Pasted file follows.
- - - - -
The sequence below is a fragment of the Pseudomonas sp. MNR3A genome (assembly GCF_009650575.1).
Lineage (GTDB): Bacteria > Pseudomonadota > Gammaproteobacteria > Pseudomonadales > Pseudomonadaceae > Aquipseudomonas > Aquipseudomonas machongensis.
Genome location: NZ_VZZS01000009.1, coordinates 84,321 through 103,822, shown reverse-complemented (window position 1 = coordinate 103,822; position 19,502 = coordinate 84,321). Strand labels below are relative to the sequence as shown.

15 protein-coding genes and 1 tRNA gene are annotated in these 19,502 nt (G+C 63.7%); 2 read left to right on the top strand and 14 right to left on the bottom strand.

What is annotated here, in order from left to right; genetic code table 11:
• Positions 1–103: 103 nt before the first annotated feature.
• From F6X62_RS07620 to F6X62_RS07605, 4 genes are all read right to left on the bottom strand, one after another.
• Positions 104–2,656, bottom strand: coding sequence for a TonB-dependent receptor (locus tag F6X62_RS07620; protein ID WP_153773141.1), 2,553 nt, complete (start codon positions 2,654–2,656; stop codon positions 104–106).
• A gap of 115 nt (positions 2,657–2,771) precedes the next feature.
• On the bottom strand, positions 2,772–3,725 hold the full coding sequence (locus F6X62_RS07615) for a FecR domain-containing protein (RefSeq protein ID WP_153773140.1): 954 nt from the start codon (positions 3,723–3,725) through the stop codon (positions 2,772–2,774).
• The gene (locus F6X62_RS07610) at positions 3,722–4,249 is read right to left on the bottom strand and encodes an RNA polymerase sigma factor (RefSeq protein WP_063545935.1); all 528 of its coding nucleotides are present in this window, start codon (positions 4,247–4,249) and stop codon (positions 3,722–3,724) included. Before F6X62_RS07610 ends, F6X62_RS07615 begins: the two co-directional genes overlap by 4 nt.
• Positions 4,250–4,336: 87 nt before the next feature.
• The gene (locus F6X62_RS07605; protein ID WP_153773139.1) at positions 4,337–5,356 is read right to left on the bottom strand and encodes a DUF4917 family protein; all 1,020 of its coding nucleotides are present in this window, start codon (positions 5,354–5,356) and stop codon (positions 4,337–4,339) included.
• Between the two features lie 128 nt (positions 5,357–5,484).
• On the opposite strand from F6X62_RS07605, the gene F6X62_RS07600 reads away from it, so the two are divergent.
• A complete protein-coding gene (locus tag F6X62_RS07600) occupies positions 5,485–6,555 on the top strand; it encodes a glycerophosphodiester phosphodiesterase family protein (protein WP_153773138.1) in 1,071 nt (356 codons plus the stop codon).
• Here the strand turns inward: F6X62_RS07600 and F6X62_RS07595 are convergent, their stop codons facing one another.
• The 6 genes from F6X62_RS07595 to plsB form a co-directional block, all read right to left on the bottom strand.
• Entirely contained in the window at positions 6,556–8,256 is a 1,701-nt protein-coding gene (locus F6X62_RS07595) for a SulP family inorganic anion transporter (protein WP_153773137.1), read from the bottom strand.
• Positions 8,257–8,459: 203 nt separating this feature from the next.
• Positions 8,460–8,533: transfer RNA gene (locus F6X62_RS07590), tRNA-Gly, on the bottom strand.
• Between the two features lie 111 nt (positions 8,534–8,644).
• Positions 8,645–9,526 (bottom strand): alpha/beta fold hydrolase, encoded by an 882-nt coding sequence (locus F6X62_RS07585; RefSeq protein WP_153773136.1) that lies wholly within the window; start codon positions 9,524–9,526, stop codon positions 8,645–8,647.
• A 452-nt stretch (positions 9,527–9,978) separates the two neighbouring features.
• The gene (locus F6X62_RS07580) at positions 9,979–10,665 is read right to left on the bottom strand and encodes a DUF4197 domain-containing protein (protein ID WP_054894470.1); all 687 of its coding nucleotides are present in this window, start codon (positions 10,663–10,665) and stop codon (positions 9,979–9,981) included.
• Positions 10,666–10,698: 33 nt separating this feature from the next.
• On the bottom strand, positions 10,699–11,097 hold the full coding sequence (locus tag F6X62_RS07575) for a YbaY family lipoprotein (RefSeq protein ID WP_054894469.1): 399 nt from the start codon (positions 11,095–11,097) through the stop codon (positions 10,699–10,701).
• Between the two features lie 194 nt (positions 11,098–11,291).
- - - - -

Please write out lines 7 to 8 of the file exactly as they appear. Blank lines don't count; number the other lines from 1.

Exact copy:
• From F6X62_RS07620 to F6X62_RS07605, 4 genes are all read right to left on the bottom strand, one after another.
• Positions 104–2,656, bottom strand: coding sequence for a TonB-dependent receptor (locus tag F6X62_RS07620; protein ID WP_153773141.1), 2,553 nt, complete (start codon positions 2,654–2,656; stop codon positions 104–106).